Thomas Nast was a political cartoonist and caricaturist, and is considered to be the ‘Father of the American Cartoon.’ His work became the basis for all political cartoons that would follow, and is well known for his subtle brand of dark humor. This is in addition to creating the now iconic Elephant representation for the Republican party and the basis for what became the modern day Santa Claus. Adding onto this still is the fact that the popularity of Nast’s illustrations were widespread enough to influence public perception, political elections and political policy. 

deimos-remus:

100 Illustrators that all Illustrators should know: #3

N.C. Wyeth (1882-1945)

Country: United States

Famous for: Treasure Island, Robinson Crusoe, Robin Hood, Kidnapped, The Last of the Mohicans

Newell Convers Wyeth was an American Illustrator, and perhaps Howard Pyle’s most well-known student. Over his long and influential career, Wyeth produced over 3000 paintings and illustrated 112 books, including his magnum opus, a portfolio of paintings done for Robert Louis Stephenson’s classic adventure novel, Treasure Island. Like Gustave Doré’s demons and creatures, NC Wyeth and Howard Pyle’s depictions of Pirates, Buccaneers and Adventurers became the staple images for their respective genres, images that have now become stereotypes. Pyle, Wyeth and Wyeth’s talented family, Including his son Andrew Wyeth and grandson Jamie Wyeth, have become collectively known as the Brandywine River Painters, named after the area from which they resided for much of their lives. Much of their original work, including many of NC’s Treasure Island images currently reside in the Brandywine River Museum in Chadds Ford, PA. I was recently able to give the museum a visit, and the inspiring work there almost had me in tears. I recommend a visit to anyone who can make the trip. 

deimos-remus:

100 Illustrators that all Illustrators should know: #2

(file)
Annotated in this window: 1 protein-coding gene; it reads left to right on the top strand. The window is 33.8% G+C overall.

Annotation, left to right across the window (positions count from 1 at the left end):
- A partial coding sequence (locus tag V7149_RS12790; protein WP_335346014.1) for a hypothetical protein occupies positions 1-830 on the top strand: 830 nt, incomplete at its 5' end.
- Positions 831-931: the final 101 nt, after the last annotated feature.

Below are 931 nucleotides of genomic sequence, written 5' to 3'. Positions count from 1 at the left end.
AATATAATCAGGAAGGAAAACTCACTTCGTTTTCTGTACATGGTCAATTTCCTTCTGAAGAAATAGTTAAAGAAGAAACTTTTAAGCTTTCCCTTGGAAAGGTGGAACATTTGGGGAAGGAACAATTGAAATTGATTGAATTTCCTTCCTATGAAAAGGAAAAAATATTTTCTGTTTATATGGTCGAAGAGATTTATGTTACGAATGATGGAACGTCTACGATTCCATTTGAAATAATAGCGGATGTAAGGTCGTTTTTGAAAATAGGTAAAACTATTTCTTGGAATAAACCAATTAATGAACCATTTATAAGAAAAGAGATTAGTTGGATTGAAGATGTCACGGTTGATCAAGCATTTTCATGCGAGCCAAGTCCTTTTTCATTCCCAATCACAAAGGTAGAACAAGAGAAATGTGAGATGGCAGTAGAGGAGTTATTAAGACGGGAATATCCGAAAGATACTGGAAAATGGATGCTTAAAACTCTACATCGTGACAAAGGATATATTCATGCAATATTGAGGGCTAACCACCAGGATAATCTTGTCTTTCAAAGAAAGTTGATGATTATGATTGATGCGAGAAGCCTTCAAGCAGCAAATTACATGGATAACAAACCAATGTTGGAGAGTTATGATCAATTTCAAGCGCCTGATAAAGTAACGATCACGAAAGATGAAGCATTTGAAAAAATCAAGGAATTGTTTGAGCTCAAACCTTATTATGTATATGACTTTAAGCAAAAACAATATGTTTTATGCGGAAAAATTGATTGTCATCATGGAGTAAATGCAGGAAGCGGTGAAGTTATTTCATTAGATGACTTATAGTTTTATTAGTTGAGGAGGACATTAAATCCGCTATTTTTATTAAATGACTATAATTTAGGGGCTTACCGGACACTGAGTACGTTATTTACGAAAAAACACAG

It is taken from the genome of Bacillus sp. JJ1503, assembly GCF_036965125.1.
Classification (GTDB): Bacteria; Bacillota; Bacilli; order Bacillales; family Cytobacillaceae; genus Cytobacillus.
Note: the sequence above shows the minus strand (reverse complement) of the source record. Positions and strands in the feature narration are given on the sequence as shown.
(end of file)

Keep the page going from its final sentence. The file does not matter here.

Gustave Doré (1832-1883)

Country: France

Famous For: Dante’s Inferno, Milton’s Paradise Lost, Bible Illustrations, Perrault’s Fairy Tales, Don Quixote. 

Gustave Doré was a French printmaker, Illustrator, painter and sculptor. He is known for his ultra-detailed engravings, of which he had a crew of engravers to help him with, as his portfolios of images often consisted of hundreds of plates. Doré’s work is still in print to this day in many versions of the books and stories he illustrated, and is accredited with creating many of the now stereotypical images of various demons and monsters. 

deimos-remus:

I’m going to be putting together a series of blog posts concerning 100 influential and prolific illustrators that I believe every illustrator should know. These will not have any specific order of importance. Please REBLOG these posts to get these names out there, known and appreciated!

100 Illustrators that all Illustrators should know: #1

Howard Pyle (1853-1911)

Country: United States

Famous for: The Merry Adventures of Robin Hood, King Arthur, Pirates, Harper’s Weekly

Howard Pyle is considered by many to be the father of American Illustration, and had a long-lasting and prolific career creating illustrations for fantasy and adventure stories. He founded the Howard Pyle School of Illustration Art, later coined the Brandywine School named after the area several of his most well-known students were from. Among his most notable students were N.C Wyeth and Frank Schoonover. Along with his students, he is considered part of the collective known as the Brandywine River Artists, and his work remains in museums throughout the country.